I must admit that I don’t currently commute by bike, however after reading the chapter entitled “Cycling and the city”, it did make me think twice about doing so. It reminds you that cycling is a great antidote to stress, that the threat to your health from pollution is far outweighed by the other health benefits of cycling and that you can also benefit from the Government’s “Bike to Work” scheme. But perhaps most important of all is the chapter entitled “How to stay safe on your bike.” This is a valuable read for anybody who shares the road with other road users, which is most cyclists. You tend to take things for granted, but this helps you to become ‘actively visible.’ Surely that in itself is worth a read?
The penultimate chapter deals with “Cycle sport”, including the pro peloton, how teams work and a piece on the issue of doping. There is also some useful information on other types of riding, including track racing, cyclo-cross and sportives.
If you are looking for a well-written, informative, interesting book on cycling as a whole, then this could be the book for you. It is full of colour pictures, is easy to pick up where you left off (one of those books where you can pick which bits you want to read) and is definitely worth reading if you have just taken up cycling for the first time after having been inspired by Brad Wiggins and Team Sky in this year’s Tour de France. However, it is a bit out-dated, having been written back in 2006, but having said that, the basics and the history of the bike will always remain the same.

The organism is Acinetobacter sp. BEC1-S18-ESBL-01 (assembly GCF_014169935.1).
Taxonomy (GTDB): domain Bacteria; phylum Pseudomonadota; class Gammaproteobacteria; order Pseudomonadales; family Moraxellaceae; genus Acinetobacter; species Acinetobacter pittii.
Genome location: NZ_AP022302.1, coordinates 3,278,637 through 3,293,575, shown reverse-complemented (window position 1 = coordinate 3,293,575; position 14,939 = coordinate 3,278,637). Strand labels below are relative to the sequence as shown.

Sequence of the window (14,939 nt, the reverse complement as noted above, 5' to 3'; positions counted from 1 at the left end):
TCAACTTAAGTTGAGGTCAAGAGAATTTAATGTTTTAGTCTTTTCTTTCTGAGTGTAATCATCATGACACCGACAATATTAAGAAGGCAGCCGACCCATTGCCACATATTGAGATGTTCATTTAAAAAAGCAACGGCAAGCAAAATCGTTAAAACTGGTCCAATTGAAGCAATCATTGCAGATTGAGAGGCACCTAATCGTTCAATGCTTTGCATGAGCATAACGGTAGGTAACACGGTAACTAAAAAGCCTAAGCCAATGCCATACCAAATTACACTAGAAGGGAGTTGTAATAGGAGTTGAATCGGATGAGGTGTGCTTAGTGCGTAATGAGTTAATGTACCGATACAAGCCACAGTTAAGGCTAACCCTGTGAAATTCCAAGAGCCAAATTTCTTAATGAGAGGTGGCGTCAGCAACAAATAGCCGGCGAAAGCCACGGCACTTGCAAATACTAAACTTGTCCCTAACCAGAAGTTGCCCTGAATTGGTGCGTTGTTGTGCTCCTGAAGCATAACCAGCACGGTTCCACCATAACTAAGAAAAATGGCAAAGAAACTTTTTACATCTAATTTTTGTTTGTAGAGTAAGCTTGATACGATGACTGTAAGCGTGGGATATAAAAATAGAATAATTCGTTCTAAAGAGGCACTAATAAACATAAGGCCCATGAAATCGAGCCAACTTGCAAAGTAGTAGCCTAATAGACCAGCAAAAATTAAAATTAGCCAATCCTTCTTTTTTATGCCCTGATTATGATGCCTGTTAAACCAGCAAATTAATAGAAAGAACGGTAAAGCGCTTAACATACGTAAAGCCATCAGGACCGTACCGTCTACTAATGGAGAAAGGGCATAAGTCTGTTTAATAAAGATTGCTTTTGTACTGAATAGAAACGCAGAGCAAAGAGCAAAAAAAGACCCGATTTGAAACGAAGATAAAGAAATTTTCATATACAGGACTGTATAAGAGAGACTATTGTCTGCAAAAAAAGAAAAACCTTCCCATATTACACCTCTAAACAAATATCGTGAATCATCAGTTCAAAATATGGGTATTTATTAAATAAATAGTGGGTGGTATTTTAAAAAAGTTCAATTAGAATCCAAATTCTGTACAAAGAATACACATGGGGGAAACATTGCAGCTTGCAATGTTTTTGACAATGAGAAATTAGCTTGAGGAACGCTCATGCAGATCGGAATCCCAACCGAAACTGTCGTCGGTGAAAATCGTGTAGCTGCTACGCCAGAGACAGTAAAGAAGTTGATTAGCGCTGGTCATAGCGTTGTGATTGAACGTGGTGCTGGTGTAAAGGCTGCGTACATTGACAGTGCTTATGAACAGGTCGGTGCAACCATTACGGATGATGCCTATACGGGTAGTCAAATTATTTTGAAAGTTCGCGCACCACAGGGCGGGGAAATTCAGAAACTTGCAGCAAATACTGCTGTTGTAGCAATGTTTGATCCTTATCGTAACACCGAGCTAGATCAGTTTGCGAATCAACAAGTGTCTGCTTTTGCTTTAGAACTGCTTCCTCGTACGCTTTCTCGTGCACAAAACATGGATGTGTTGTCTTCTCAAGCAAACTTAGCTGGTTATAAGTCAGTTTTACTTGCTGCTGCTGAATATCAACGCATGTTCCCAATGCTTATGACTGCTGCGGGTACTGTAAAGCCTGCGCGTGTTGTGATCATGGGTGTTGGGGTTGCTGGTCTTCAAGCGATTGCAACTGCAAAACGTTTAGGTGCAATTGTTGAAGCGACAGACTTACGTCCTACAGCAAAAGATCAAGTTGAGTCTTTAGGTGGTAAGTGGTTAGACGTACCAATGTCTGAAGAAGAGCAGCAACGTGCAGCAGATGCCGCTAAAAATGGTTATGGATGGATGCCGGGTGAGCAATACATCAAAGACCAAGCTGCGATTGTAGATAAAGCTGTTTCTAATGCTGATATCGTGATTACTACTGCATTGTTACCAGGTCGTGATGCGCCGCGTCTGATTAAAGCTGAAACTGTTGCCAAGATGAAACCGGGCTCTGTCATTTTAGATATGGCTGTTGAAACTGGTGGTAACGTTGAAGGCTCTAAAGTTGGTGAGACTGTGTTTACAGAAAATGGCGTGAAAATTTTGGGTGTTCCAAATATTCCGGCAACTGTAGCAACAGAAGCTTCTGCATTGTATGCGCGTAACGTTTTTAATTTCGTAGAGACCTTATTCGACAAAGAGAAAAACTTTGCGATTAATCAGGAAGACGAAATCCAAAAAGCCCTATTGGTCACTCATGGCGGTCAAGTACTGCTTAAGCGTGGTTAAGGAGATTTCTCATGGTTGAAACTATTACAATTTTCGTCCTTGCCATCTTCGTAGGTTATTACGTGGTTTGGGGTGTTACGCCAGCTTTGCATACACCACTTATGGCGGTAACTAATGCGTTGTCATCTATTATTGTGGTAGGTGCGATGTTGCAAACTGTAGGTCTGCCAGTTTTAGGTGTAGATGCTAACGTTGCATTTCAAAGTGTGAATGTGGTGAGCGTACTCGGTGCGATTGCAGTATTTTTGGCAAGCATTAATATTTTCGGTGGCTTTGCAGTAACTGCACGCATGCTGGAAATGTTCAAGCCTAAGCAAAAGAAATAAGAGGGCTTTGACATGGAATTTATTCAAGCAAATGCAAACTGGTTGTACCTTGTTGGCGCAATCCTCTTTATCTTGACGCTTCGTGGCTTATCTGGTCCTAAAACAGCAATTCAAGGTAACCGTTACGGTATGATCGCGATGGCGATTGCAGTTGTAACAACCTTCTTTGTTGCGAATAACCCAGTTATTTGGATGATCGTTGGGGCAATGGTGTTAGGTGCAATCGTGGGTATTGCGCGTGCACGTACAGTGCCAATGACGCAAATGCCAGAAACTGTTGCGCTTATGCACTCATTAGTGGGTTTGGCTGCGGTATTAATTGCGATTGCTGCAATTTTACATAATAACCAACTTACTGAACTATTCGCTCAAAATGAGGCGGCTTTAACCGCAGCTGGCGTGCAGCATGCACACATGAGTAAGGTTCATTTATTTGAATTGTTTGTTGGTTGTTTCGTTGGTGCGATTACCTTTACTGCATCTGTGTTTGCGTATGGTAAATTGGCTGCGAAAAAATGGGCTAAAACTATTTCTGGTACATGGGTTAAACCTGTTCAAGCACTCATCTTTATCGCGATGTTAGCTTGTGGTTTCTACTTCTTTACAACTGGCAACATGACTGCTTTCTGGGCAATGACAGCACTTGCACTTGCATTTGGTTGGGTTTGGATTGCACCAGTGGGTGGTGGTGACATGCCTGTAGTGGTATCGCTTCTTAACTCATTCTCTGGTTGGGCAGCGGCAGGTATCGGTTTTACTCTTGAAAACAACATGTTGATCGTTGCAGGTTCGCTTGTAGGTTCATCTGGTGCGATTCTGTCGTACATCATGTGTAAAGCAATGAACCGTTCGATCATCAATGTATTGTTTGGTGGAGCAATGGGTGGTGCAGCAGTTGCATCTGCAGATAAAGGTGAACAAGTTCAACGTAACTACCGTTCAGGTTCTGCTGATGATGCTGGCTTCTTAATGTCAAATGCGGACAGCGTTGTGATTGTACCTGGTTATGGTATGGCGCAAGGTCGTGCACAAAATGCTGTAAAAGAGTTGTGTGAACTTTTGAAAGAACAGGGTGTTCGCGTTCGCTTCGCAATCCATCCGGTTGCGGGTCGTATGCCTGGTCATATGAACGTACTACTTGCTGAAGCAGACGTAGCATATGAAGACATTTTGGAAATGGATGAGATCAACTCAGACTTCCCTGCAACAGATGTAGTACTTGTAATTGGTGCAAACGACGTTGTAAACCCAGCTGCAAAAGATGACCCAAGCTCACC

If you are looking for a book that will make you a faster rider, this isn’t the book for you, but if you want a book that does what it says on the tin, then you should definitely add it to your Christmas list.
Title: On Your Bike! The Complete Guide to Cycling
Author: Matt Seaton
Published by Black Dog Publishing
Available from 7th June 2012 in Hardback & eBook
RRP Price: £16.95
Have you ever dreamt about sitting down with a relaxing glass of wine and spending an evening just chatting cycling with a former World Champion? What if you could spend time with a Triple Crown winner? Well, that’s how reading the new book by Stephen Roche ‘Born to Ride’ felt to me. It gave me the distinct impression that I was having an intimate conversation with one of the all-time greats in the world of cycling.
The stories and the thoughts behind the action in the book are fascinating. Stephen’s personal views of the nature and culture of cycling in the 1980s–the teams, the Directors Sportif, the teammates and the rivals are the needed details. They fill in gaps in the urban legends and the well-documented stories that have become the lore of cycling. To be allowed into the depths of that world, just a bit, is a compelling read and well worth the price of admission.
Setting the stage with the details and drama of the World Championships of 1987, Stephen Roche narrates the tale of that fateful day, bone-numbingly wet, riding the circuit course at Villach, Austria. “During these early laps I am just staying in the wheels, sheltering from the wind behind other riders, freewheeling almost. That’s obviously an exaggeration, but that’s how easy I want it to feel, so that I can save everything I can for the end.” The winning strategy, the gear choices, the details of the day are the simple things, like putting on three rain jackets layered upon each other, that make for a build up that seems so very personal and intriguing. It also makes a fascinating read for fans of cycling and of sports psychology.